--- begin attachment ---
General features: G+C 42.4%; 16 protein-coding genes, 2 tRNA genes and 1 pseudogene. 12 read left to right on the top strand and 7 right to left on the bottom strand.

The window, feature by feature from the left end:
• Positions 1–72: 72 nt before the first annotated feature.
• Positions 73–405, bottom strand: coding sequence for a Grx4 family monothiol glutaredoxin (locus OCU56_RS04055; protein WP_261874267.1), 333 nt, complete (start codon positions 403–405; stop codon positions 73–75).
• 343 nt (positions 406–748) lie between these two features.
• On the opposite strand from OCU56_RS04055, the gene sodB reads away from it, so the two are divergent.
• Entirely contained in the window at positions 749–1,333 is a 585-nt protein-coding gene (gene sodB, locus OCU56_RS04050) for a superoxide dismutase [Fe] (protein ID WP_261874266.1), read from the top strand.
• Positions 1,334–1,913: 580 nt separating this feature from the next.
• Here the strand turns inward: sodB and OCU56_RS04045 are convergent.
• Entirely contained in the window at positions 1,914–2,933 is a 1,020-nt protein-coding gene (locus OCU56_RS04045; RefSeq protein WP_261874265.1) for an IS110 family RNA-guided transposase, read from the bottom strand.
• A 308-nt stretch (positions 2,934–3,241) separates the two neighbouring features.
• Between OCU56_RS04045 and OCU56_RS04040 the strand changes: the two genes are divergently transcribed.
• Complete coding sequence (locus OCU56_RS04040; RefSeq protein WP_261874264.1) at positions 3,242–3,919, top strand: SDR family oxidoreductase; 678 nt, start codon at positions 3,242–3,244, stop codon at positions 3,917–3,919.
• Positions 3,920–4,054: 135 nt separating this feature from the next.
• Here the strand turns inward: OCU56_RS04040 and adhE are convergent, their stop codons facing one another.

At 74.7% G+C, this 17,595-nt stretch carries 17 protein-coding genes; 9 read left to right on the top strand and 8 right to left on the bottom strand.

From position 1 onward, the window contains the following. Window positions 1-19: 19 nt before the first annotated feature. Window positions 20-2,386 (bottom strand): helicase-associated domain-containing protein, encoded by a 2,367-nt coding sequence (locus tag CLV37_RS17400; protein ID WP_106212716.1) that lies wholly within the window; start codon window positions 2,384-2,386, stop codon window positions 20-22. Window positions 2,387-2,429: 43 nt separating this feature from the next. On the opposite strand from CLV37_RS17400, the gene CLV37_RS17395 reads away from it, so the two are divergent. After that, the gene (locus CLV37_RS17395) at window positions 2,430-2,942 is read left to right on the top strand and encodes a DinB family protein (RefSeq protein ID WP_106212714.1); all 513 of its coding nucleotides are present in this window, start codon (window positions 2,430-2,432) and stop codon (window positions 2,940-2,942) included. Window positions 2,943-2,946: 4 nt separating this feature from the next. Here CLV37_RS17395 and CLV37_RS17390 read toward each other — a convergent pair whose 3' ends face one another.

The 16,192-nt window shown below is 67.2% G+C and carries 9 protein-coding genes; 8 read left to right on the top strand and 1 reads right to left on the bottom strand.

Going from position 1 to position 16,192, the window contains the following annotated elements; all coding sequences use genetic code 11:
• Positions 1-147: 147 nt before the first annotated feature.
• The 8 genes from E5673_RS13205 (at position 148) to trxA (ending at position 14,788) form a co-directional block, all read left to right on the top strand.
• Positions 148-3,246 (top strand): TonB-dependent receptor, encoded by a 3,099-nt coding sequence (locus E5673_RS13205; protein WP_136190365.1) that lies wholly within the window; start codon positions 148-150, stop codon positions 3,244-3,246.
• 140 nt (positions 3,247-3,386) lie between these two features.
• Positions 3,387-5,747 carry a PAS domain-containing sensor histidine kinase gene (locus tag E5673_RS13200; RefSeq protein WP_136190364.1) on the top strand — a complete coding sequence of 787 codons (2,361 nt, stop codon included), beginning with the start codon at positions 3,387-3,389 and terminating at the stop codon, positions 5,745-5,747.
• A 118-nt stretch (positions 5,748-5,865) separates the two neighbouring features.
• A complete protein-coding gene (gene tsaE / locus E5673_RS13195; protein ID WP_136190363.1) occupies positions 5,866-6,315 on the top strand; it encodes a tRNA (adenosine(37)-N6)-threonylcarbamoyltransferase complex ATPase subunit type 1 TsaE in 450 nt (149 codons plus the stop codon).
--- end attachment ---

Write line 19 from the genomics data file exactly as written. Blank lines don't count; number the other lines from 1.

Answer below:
Going from position 1 to position 16,192, the window contains the following annotated elements; all coding sequences use genetic code 11: